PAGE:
Silent Reflux in Babies

As babies are not able to speak, it can be very worrying when they are in discomfort or pain, as they can’t tell you what is wrong. This can lead to much concern for the caring parent, who wishes only to ensure the health and prosperity of their child. Silent reflux in babies can easily be misdiagnosed or undetected, due to the fact that there are no obvious symptoms. This article will detail all that you need to know about this occurrence, including how you can spot it and what to do.

What Is Silent Reflux in Babies?

Reflux is the action of regurgitating, or bringing food back up. When the regurgitated food does not reach the mouth for expulsion, it is known as silent reflux, which is common in babies. Known medically as laryngopharyngeal, this occurrence can be hard to detect due to the lack of apparent symptoms to explain.

Why Silent Reflux Happens

Due to the fact that babies are at the most infant stage of human development, many parts of their body essential for food consumption and digestion, such as the sphincter and the esophagus, are not fully developed. Add this to the fact that babies spend the majority of their time lying down, and you can see why silent reflux in babies is common. As the sphincter is responsible for keeping food and drink that has been swallowed in the stomach, when it is not fully developed, it does not work efficiently, meaning that stomach acid (and possibly food) is refluxed into the throat or nasal airway. As the baby grows, the body will develop and strengthen, reducing and eventually halting the occurrence of silent reflux (usually around the ages of 12-14 months). It is uncommon for reflux to persist for longer than 18 months in babies.

What Are the Symptoms of Silent Reflux

As mentioned, babies cannot relay their feelings via spoken language as that skill has not yet developed. For this reason, it is in the hands of the parent to notice that something is wrong, and to take the correct steps to rectify the problem. The most common sign or reflux in babies is related to breathing-problems, which can be very worrying for a concerned parent. Any suspicion of a problem with your child should be met with a prompt visit to a health care professional for a full evaluation. This is a crucial step to take if your child shows any of the symptoms related to silent reflux, including:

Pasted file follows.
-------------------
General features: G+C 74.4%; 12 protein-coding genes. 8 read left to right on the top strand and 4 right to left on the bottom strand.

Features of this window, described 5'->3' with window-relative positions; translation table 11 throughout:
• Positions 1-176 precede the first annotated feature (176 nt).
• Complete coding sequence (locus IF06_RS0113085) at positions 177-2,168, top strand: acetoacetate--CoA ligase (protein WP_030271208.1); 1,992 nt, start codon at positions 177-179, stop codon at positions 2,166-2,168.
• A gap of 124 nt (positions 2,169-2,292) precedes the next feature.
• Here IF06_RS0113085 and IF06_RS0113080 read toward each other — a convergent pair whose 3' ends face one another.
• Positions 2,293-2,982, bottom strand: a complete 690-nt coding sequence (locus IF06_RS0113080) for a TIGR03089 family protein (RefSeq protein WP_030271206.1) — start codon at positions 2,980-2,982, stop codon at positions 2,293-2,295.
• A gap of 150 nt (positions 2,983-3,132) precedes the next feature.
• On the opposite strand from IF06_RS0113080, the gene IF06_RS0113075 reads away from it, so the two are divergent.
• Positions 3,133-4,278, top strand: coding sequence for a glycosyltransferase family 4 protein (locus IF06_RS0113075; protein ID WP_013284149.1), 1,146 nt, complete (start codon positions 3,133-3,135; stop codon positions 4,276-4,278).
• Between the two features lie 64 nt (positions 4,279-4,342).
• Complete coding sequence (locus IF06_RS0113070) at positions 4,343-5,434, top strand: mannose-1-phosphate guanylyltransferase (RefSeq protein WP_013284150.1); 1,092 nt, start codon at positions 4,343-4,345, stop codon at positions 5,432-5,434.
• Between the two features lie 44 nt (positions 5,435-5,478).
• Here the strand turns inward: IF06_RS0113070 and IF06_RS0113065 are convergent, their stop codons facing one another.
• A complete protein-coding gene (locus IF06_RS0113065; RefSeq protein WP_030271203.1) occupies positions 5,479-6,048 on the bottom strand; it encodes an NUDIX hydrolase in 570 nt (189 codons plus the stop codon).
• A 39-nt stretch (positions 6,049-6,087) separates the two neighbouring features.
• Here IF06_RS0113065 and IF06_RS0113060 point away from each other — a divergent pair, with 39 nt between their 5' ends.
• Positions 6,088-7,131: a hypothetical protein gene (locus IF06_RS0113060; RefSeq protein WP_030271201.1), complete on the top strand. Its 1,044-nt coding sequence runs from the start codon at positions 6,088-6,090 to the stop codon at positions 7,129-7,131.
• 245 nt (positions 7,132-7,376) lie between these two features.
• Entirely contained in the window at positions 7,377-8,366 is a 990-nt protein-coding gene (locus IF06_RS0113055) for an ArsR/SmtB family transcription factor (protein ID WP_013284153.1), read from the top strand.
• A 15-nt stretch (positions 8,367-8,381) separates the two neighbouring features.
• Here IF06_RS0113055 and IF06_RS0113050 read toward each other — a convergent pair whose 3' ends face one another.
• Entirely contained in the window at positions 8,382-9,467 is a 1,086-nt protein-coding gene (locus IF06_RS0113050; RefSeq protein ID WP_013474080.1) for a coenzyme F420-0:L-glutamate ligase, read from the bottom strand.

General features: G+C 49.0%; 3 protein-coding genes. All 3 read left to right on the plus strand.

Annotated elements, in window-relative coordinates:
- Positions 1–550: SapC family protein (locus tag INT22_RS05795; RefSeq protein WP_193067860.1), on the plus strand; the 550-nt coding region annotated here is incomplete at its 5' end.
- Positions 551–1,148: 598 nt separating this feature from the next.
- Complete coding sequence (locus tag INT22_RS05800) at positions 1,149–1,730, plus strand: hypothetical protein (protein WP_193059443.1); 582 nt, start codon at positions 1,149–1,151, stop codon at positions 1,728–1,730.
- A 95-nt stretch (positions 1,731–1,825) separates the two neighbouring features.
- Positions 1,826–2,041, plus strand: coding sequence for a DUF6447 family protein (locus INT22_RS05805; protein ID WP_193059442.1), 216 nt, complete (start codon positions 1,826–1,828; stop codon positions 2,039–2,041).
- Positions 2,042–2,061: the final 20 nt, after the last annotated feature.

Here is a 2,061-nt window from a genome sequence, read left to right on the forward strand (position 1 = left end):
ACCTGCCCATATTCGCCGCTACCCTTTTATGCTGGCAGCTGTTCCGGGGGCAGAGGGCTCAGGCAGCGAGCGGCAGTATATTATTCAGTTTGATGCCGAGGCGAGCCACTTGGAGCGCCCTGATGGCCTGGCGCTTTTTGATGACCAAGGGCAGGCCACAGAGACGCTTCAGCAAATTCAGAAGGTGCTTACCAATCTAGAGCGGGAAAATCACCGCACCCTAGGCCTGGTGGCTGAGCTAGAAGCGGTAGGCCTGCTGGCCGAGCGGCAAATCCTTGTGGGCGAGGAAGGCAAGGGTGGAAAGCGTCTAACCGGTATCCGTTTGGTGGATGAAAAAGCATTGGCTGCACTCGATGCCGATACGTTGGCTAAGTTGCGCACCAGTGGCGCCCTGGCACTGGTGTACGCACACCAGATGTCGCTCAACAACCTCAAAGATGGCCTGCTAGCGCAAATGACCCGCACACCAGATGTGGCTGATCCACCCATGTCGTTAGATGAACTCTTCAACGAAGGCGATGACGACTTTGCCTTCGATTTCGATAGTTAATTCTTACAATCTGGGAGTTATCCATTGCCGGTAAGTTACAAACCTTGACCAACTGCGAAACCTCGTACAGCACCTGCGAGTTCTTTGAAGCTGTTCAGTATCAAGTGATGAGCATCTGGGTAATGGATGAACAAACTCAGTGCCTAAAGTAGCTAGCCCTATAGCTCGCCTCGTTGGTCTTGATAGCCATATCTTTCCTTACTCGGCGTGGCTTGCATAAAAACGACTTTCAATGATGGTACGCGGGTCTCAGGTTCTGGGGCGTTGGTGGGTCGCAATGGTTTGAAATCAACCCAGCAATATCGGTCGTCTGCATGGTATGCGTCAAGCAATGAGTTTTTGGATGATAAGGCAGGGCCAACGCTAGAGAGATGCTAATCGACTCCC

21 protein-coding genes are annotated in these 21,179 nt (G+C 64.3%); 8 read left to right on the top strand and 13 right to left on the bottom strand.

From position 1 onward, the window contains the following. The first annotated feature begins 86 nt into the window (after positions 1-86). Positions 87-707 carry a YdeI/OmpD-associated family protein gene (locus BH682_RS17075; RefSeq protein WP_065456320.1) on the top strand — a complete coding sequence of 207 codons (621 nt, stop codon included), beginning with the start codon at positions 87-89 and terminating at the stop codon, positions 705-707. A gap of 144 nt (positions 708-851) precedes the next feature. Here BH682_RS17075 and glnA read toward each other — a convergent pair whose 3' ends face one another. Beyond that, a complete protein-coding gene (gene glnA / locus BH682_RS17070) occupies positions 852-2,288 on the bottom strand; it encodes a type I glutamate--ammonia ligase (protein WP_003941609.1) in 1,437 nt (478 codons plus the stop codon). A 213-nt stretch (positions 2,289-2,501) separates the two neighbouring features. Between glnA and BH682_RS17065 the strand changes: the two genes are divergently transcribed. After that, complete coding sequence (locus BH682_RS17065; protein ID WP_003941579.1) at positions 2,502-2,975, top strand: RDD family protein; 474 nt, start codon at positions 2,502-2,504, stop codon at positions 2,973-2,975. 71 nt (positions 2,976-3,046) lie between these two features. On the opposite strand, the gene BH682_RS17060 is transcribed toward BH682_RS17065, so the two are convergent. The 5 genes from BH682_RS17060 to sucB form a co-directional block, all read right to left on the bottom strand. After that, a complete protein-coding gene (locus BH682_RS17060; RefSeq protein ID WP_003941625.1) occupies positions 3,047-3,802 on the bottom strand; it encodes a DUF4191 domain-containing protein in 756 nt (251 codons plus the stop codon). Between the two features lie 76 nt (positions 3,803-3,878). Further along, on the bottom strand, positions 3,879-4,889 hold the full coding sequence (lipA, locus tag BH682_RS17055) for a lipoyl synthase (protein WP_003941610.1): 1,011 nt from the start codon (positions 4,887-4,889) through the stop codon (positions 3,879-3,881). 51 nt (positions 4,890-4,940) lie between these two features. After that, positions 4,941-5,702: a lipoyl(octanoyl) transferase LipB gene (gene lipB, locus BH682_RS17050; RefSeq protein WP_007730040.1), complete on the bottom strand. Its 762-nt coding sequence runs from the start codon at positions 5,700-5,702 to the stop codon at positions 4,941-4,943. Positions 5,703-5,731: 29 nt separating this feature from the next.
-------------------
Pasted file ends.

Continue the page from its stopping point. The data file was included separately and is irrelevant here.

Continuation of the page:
• Stridor (loud breathing)
  • Cyanosis (turning blue)
  • Sleep disordered breathing
  • Difficulty feeding
  • Chronic cough
  • Apnea
  • Spit up
  • Hoarseness
  • Croup
  • Seemingly life threatening event
  • Inability to thrive

Experience from a Mom:

A mom from Halifax notes how she first thought her child was crying often due to the fact that they were high maintenance and did not want to be set down. Her suspicions, however, began to rise, “I realized that my baby would make choking noises immediately after feeding time, and is seemed as though the cries were not without a reason, and it was to indicate real and acute pain.”

What Are the Possible Complications of Silent Reflux?

Continued occurrences of silent reflux in babies can lead to numerous complications due to continued exposure of acidic substances to the laryngeal constructs, including:

  • Long-term airway complications
  • Chronic ear infections, due to dysfunction of the Eustachian tube
  • Hoarseness
  • Narrowing of the vocal cord area

How to Treat Silent Reflux in Babies

If you suspect that your child is experiencing silent refluxes, then you should have them evaluated by a health care professional. In some instances, changes of your home care regime may help to resolve the problem, in more severe cases, medication or even surgery may be suggested.

Some tips you can utilize to help avoid the occurrence of reflux include:

  • Ensuring to burp them regularly during feeds.
  • Try to not overfeed your child, and give them smaller meals more often.
  • Ensure that the bottle you feed your child with does not allow for the release of too much milk so as to overload your child.
  • Once you have fed you child, hold them upright for a good amount of time whilst the food digests.
  • Try to raise your baby’s head whilst they sleep. This can safely be done by putting some books under the crib at the end where your child’s head is, or by putting a pillow underneath the mattress at the same end. Never put a pillow (or books for that matter) with the baby in the crib.
  • It may be suggested by your health care professional that you use thickening agents within your baby’s milk or formula, and medication can reduce the amount of stomach acid, helping to reduce silent reflux in babies. That being said, as already stated in this article, the issue will most likely solve itself as your child grows, and by following the tips in this article, medication or other medical intervention shouldn’t be required.
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